Lay Off Groupon's Andrew Mason, He Was Already Fired
I have seen most of North America -- which is good enough for me -- and met all flavors of interesting people from myriad lines of work and play. Headed into year thirty-eight, I'm entering what could end up being the most exciting time.
The video we're shooting from the West Coast, packaged as TheBeach Meets TheStreet , including our start-up founder series , takes the work I'm doing as part of TheStreet's turnaround to another level.
My focus on new and perpetual start-ups -- see the growing stack of content at our YouTube playlist -- generates an incredible amount of energy.
I'm always fired up to do this job, in large part because, on a daily basis, I interact with entrepreneurs.
They're a special, inspiring breed. In some ways, they're akin to hockey players. Just all-around friendly and unassuming people. Might seem counterintuitive, but, by and large, the entrepreneurs I have talked to over the last 18 months -- some multi-millionaires, others just starting out -- are incredibly humble and down to Earth. That doesn't mean they're not confident, intense and animated. This mix of qualities is exactly what makes serial entrepreneurs as well as many people working at or closely connected with startups so fun to be around.
Two things happened Thursday that put me on the present train of thought.
Andrew Mason got fired. Groupon (GRPN) did what it had to do and cut loose its 32-year-old co-founder.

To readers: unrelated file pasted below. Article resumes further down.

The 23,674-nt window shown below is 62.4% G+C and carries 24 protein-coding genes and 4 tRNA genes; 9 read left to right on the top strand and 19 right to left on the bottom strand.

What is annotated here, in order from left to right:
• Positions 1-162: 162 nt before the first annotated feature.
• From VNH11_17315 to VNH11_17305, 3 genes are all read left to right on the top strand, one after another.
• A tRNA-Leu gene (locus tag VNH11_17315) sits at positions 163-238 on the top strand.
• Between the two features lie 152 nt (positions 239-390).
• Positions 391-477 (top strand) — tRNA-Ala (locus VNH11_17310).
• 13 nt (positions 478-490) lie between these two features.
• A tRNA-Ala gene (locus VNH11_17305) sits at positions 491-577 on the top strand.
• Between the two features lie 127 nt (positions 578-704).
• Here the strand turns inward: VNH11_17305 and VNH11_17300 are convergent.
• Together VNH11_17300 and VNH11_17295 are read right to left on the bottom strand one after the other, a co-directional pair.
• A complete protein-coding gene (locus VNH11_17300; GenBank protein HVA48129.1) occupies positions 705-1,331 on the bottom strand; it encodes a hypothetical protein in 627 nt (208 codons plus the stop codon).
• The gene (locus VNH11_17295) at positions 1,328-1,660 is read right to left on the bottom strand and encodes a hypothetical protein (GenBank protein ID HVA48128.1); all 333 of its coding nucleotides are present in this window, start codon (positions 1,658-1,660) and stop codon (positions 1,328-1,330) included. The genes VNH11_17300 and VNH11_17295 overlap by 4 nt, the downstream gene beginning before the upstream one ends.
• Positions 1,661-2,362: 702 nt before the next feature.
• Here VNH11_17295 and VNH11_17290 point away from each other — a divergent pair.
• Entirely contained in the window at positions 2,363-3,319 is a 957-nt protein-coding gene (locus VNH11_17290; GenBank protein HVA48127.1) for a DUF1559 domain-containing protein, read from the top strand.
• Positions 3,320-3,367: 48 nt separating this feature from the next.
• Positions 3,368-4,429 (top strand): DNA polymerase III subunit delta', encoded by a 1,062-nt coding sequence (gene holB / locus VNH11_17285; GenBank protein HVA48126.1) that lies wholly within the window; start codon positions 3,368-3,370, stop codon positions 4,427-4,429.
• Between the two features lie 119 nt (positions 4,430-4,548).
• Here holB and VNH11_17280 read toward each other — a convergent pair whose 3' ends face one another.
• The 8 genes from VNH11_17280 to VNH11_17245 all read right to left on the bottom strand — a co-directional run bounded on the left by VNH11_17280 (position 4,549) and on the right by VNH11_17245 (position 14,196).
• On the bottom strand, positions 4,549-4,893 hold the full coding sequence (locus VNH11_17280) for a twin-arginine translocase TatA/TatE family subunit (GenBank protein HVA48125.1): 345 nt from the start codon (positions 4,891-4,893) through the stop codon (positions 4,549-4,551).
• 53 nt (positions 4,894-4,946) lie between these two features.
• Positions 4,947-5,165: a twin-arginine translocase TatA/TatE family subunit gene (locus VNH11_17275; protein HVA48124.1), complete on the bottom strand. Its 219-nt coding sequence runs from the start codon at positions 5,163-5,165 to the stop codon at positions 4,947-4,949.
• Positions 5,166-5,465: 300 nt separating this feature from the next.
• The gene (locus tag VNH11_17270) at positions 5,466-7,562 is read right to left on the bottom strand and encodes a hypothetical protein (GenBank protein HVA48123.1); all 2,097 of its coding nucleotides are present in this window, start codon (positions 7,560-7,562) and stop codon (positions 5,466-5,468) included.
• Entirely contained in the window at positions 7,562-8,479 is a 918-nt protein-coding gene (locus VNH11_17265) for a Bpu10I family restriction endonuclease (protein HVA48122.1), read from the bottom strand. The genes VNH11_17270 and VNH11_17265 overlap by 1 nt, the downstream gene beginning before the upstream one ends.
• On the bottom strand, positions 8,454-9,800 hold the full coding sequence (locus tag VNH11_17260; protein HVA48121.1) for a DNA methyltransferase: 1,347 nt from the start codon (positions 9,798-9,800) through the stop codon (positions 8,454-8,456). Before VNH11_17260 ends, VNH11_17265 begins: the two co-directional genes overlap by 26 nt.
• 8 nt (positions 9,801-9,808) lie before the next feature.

Groupon had/has its problems. No doubt. Mason deserves a significant share of the blame. That said, it's unfortunate to watch the media and other observers pile on the guy with catcalls and wiseass shots.
Andrew Mason pioneered a category. He led the leader in the space for more than four years. He had an idea. He went for it. He did it. He made it. Big time. Maybe he got in over his head as CEO. He undoubtedly made mistakes, but that doesn't erase his incredible achievements.
Folks who try to take Mason's accomplishments away from him or label them insignificant because the daily deal space appears broken suffer from what Howard Lindzon called entrepreneur envy.
It's the same dynamic when people dog Zuckerberg at Facebook (FB) or the people at Pandora (P) . They call it a bubble because they don't understand it. They can't feel the energy of start-up culture.
Mason could have exited Groupon without a word on Thursday with his head still held high. Instead, he penned four paragraphs and one sentence that you absolutely should do yourself the favor of reading . If you don't walk away from this whole episode liking the guy -- and even feeling bad for beating on him -- you're something other than human.